Page:History of the Guillotine.djvu/68

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an almost incredible degree of public indifference. Our surprise, however, at the general silence as to so portentous an exhibition is in a slight degree modified when we recollect that at this time the instrument was not, as it afterwards became, a permanent spectacle; it was kept in store, and brought forth and fitted together for each special occasion; it was erected very early in the morning, and removed immediately after the execution, so that in fact few saw it but those who were greedy of such sights; and it challenged little more notice than the ordinary gibbets of M. Guidon "fournisseur des bois de justice."

We know, however, that on the 27th of July there was an imperfect execution, which created some public disapprobation; the swelling of the wooden grooves having prevented the proper fall of the axe.After this accident the grooves were made of metal; and we believe there never after occurred any instance of failure—we, at least, have heard of none.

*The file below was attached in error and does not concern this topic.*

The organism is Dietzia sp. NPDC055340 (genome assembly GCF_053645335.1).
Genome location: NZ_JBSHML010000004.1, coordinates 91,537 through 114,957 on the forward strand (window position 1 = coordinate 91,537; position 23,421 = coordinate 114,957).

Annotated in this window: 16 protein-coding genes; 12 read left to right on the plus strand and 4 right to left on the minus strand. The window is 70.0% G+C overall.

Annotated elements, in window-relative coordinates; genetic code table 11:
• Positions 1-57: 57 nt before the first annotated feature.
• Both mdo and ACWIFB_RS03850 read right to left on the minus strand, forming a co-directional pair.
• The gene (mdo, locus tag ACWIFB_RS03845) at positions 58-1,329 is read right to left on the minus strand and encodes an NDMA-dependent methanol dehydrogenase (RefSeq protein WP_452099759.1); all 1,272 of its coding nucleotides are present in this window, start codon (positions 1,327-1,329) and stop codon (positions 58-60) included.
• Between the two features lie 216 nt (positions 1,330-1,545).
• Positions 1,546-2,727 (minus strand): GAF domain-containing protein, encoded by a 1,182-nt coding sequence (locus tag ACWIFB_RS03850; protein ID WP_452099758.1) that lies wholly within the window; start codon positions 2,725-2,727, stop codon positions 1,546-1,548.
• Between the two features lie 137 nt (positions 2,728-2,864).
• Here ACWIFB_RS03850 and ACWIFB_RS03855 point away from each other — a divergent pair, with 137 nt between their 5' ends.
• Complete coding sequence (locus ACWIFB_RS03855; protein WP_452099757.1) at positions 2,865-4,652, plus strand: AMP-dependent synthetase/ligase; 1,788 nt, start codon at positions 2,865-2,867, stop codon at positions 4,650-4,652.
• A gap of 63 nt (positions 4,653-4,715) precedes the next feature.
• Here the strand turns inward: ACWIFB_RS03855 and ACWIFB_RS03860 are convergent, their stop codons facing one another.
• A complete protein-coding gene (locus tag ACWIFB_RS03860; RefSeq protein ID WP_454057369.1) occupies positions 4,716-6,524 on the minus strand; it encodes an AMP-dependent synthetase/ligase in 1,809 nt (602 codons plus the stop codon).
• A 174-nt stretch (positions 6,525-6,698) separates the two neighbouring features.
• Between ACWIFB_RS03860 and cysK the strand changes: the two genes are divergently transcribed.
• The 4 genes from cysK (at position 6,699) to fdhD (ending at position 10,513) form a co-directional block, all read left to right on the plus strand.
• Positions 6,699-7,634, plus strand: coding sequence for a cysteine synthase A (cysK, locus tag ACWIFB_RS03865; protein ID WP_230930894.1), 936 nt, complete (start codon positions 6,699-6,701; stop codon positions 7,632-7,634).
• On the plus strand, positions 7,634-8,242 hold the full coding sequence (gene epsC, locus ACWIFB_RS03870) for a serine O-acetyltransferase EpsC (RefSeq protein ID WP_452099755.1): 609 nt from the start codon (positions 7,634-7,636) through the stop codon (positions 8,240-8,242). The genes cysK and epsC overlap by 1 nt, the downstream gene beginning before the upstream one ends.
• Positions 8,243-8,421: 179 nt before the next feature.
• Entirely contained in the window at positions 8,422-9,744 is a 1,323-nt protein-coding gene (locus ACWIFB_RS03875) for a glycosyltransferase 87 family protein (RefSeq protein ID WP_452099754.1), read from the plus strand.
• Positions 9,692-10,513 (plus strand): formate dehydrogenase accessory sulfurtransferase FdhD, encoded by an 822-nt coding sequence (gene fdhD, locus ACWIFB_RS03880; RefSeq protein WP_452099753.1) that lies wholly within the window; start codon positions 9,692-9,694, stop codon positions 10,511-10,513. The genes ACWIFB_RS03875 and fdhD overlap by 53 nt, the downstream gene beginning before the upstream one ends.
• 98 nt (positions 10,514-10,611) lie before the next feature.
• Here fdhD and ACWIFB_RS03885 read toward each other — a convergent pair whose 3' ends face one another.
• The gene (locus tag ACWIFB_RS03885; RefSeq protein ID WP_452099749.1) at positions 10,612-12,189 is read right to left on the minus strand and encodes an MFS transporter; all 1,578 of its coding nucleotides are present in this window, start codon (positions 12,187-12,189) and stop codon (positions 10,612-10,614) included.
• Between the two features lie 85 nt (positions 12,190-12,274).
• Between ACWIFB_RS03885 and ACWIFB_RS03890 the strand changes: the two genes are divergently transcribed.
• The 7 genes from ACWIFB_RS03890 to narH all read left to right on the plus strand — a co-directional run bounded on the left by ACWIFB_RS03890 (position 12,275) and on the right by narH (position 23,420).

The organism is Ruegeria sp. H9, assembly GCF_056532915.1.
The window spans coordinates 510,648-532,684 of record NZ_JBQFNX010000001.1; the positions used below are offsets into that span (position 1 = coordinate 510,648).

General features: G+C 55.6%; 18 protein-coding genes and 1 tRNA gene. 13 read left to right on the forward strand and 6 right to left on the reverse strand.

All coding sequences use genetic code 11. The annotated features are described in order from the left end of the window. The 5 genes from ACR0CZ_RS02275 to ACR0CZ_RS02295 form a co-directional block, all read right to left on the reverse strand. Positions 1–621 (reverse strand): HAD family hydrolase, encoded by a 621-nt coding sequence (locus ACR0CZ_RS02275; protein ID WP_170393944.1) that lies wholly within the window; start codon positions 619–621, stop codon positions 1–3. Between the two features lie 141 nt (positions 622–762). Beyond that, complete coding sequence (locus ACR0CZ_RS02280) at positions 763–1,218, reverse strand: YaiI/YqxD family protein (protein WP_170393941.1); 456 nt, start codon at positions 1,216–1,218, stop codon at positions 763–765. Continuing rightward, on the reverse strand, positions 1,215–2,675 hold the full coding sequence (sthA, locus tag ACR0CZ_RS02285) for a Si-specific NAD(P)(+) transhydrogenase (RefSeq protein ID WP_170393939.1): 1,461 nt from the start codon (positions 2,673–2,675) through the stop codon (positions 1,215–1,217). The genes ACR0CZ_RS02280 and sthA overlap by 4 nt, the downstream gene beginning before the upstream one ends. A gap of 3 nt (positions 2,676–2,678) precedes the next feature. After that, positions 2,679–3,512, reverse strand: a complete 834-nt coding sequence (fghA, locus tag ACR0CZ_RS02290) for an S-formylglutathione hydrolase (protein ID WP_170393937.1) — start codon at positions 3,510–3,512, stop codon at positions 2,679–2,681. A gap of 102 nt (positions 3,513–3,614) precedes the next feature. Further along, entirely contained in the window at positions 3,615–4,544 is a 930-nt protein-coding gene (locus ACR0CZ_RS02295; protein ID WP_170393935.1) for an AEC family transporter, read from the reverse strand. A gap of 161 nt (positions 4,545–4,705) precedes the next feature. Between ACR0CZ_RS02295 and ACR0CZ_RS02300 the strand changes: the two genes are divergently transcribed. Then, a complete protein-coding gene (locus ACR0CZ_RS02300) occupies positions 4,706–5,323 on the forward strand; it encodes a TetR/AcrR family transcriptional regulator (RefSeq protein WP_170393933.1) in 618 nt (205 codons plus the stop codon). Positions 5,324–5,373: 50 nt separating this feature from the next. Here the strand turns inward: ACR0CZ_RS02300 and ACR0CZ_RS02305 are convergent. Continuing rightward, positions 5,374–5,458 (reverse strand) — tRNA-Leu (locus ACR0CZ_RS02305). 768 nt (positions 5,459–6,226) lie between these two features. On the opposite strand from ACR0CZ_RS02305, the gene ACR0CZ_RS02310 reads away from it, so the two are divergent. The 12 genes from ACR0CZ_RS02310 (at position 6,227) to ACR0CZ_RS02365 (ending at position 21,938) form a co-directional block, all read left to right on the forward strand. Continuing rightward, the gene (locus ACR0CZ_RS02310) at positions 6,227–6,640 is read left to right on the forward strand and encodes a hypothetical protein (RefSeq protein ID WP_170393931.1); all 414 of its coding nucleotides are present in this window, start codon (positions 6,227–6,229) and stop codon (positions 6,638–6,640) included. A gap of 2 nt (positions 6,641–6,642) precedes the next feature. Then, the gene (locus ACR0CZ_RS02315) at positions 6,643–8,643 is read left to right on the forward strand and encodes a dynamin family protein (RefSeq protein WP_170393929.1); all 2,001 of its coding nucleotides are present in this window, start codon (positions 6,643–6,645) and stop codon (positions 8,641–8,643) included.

And now we find the machine taking officially, universally, and irrevocably, the name of Guillotine; and a few days after the execution of Pelletier we meet it in Prudhomme's[1] Journal of Les Révolutions de Paris (28th April, 1792), in a way that would remove all doubt, if any indeed could still exist, that

  1. We must say, however, for Prudhomme the second, that he repented and made some amends, but not until after the Revolution had pillaged his house, broken his presses, suppressed his famous journal, turned his family into the street, and put himself into prison, for some slight phrase in one of his numbers at which some of his fellow-Jacobins took offence. Prudhomme, like the rest, grew reasonable when he found the general madness dangerous to himself.